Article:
Do not hesitate to check in on progress. Communication during the process is helpful to the best possible solution. We are always happy to show our progress and get feedback early.

Testing:  Alpha and Beta

When the instrument or a component is operational, the IDL will test to the extent possible, but accurate input signals or devices to control may not be available. Furthermore, only the researcher can tell if the concept has been converted to instrumentation with accuracy.

The alpha test usually  will be the demonstration of the system in the IDL.  The beta test may be in the researcher's lab.

In any cases, someone needs to try it out. From the developer point of view, it would be rare for an instrument to be the perfect translation of the original concept to a final instrument before the alpha test.  It would be rare to  be totally “bug-free” before the beta test. Further development will be expected. 


Depending on the user and the complexity of the instrument, the extent of documentation will vary. The IDL will provide operation documentation for both hardware and software. Good documentation also requires the user's input and testing.  The level of documentation required may depend on the users.

The IDL keeps all hardware, firmware, and software documentation on file “in perpetuity.”

Final Testing
Only the researcher can give the instrument its final test. Feedback is greatly appreciated.

The IDL bills for materials, shipping costs, and lab time.

Lab time fees are used by the IDL to cover the operating expenses of the IDL (computers, test equipment, internet/phone, personnel development, etc. and a portion of staff salaries). Lab time is billed by the hour at rates shown below.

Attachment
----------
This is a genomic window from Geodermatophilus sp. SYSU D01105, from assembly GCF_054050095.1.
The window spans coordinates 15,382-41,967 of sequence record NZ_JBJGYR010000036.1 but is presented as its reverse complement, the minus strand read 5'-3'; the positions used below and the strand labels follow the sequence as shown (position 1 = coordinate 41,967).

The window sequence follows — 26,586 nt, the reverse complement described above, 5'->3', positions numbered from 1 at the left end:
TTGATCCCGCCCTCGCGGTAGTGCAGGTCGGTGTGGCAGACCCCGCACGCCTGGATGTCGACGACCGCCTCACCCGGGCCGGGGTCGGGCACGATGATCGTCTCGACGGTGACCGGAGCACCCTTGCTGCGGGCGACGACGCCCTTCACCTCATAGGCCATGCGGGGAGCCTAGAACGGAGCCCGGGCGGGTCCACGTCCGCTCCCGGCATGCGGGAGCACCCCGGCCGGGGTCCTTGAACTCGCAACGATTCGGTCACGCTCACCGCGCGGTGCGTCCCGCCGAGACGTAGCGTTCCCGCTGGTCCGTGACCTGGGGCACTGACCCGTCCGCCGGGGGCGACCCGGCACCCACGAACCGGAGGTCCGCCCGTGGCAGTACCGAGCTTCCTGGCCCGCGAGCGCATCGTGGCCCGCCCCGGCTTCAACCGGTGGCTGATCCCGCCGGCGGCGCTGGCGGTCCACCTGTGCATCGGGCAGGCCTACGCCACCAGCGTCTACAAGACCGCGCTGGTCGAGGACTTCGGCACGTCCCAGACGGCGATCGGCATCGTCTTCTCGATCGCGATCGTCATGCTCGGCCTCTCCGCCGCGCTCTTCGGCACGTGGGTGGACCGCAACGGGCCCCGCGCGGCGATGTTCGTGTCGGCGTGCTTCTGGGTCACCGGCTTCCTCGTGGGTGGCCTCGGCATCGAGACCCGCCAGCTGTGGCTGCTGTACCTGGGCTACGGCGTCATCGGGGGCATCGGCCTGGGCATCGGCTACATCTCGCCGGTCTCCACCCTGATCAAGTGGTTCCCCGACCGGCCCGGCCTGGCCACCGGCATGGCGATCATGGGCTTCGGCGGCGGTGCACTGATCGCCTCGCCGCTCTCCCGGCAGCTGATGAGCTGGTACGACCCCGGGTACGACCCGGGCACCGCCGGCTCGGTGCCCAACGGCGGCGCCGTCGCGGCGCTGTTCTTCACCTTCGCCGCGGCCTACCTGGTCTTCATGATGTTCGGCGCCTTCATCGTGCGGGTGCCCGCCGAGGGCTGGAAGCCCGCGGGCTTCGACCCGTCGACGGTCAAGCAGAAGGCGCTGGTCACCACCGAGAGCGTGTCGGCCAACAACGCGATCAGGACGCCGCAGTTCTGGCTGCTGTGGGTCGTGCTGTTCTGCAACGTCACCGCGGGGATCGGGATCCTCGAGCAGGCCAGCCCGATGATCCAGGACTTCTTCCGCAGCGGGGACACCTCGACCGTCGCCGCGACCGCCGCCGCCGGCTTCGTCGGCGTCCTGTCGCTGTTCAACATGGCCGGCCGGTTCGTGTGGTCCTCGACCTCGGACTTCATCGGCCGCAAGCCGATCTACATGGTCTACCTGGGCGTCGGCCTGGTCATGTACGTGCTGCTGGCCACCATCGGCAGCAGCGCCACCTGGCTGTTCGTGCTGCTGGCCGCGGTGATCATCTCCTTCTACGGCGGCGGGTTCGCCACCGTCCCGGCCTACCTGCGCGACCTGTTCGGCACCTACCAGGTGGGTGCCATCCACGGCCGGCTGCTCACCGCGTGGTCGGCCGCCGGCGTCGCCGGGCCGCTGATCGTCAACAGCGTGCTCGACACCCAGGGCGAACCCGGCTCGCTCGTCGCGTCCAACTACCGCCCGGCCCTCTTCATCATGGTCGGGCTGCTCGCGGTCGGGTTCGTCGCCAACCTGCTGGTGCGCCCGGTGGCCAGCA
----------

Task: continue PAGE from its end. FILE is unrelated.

For some projects that result in a complete turn-key instrument, the entire cost is billed as a single item and can be paid for as an instrument purchase.

When the project is planned in advance, some PI's include a fractional appointment of 5% or more for one or more IDL staff. This replaces the Lab time listed above. These appointments are valuable to the ongoing operation of the IDL.

Currently, the Lab time fees are as follows:

KU and affiliates $36/hr  
Other academic institutions or non-profit research entities $55/hr  
Industrial/Corporate $99/hr  
Publication and Recognition

In all KU Core Resource Labs, the collaboration should be recognized.

Joint authorship is appropriate for any paper that introduces or describes the development of a new instrument.

If the project only consists of assembly without development, acknowledgement will be appropriate.

You might consult the relevant guidelines posted by the Mass Spec Lab.


The need for significant changes may reveal itself after completion. Often changes can be made without opening a new project or without charge. Indeed, this is an advantage to development with the IDL:  as the experiment grows, the instrument may adapt. 

Please visit with the director to review the project.

Project Flowchart

KU Today
48 nationally ranked graduate programs.
—U.S. News & World Report
Pharmacy school No. 2 nationally for NIH funding
Hall Center receives 3rd NEH challenge grant to support humanities research collaboration
Regional leader in technology commercialization
12 graduate programs rank in top 10 nationally among public universities.
—U.S. News & World Report